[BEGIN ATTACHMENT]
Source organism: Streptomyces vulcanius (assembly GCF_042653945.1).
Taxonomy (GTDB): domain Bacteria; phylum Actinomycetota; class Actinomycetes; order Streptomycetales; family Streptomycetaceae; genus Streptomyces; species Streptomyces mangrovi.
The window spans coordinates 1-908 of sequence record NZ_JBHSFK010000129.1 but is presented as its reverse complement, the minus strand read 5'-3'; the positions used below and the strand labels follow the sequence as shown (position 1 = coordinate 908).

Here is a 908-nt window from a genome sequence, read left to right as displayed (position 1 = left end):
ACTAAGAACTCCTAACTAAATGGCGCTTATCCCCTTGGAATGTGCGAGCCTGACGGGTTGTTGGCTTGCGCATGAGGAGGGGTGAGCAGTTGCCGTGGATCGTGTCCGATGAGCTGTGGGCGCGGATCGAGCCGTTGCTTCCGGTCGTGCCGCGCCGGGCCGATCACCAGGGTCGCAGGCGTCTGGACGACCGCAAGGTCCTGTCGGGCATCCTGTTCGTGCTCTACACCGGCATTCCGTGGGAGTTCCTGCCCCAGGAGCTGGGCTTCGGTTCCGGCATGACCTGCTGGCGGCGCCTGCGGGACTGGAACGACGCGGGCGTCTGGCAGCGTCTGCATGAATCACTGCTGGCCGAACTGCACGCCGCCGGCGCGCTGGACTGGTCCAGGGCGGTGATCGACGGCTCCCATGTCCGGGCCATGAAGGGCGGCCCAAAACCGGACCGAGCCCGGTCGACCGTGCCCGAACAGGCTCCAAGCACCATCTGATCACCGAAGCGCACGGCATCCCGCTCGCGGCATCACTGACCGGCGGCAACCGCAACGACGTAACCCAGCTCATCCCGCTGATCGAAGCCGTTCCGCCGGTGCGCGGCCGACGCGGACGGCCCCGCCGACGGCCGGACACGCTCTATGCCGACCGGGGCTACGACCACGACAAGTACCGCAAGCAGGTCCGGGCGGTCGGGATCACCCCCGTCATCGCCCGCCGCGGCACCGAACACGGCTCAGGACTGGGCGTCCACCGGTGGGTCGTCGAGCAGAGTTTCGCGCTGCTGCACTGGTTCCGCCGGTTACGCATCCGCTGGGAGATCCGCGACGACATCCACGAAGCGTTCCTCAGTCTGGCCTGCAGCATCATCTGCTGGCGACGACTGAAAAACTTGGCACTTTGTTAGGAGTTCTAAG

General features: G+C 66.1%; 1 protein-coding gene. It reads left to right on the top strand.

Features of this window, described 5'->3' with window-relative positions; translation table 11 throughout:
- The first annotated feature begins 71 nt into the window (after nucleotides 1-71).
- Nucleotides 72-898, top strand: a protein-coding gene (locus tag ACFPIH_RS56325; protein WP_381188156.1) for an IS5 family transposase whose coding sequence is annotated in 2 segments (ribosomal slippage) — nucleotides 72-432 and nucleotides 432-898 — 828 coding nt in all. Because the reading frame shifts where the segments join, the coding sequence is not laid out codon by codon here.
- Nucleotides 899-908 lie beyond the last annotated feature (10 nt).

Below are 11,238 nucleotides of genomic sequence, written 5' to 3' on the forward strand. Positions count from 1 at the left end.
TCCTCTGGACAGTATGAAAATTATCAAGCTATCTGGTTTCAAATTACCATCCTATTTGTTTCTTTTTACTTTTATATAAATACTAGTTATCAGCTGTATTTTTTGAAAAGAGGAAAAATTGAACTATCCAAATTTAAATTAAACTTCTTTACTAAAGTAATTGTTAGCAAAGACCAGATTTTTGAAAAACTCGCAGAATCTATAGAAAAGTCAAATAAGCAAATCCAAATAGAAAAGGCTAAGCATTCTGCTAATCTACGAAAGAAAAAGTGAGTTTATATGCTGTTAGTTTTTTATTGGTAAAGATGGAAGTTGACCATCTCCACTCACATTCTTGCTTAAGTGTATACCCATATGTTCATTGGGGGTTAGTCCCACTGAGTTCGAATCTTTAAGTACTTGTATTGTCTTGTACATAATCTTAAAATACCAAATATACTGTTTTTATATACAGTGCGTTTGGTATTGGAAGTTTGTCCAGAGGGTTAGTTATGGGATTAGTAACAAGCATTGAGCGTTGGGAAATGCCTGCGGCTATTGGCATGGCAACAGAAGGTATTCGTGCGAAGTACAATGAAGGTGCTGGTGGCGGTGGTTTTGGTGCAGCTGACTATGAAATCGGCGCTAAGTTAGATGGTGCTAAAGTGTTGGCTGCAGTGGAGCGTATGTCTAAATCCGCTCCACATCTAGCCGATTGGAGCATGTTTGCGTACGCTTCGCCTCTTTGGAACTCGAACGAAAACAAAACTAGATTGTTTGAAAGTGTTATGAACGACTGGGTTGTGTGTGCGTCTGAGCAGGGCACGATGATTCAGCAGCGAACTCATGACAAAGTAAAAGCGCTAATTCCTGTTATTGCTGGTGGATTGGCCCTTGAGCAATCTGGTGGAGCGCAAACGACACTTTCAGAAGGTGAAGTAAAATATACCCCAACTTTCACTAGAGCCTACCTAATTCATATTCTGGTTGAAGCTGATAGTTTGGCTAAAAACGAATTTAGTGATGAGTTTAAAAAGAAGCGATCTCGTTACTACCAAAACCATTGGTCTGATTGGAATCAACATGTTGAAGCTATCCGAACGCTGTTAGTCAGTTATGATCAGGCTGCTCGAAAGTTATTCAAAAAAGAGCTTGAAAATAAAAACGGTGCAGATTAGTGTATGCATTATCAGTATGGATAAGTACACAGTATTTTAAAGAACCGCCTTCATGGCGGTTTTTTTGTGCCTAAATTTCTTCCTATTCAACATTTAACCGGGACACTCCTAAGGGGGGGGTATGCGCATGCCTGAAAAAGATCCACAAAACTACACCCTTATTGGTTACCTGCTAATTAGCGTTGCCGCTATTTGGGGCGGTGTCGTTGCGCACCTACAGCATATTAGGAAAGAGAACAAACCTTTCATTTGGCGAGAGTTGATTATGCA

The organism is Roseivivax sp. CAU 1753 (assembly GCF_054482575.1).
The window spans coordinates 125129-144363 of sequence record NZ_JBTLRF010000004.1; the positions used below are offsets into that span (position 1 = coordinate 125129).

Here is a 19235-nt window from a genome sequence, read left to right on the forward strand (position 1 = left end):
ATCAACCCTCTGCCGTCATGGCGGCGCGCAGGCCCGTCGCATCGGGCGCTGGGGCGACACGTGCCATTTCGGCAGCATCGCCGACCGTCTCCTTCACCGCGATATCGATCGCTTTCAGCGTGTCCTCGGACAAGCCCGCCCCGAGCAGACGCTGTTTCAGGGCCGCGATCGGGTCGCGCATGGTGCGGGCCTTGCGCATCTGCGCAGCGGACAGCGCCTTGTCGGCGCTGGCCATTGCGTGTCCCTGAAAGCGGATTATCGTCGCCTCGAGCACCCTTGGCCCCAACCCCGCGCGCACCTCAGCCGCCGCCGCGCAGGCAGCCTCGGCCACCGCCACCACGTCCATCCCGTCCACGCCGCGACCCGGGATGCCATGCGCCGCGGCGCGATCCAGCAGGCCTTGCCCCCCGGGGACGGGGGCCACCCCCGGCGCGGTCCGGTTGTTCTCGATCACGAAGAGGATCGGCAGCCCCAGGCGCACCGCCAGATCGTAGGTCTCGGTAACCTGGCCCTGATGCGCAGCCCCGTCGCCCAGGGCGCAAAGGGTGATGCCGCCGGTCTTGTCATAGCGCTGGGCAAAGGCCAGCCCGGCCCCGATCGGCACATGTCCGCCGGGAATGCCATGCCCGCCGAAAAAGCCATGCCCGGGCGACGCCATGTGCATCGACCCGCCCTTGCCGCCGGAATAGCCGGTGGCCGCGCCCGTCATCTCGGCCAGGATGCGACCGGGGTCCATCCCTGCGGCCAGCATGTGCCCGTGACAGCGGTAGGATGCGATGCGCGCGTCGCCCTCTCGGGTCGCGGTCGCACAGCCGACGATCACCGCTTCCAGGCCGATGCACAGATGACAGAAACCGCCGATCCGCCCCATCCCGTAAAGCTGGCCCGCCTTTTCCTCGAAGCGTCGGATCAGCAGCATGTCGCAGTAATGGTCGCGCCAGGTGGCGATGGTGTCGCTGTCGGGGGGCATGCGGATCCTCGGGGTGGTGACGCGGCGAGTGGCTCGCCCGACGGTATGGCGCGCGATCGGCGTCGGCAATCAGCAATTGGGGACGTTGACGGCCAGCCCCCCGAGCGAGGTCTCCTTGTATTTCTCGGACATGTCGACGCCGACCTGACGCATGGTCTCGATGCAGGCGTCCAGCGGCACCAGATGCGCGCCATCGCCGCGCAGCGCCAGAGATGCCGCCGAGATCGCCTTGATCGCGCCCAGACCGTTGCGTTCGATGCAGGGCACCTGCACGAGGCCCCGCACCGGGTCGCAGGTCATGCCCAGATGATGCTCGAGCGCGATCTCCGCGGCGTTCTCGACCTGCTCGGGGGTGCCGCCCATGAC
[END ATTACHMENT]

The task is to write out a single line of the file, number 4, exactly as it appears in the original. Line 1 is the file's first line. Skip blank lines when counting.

Here is a 908-nt window from a genome sequence, read left to right as displayed (position 1 = left end):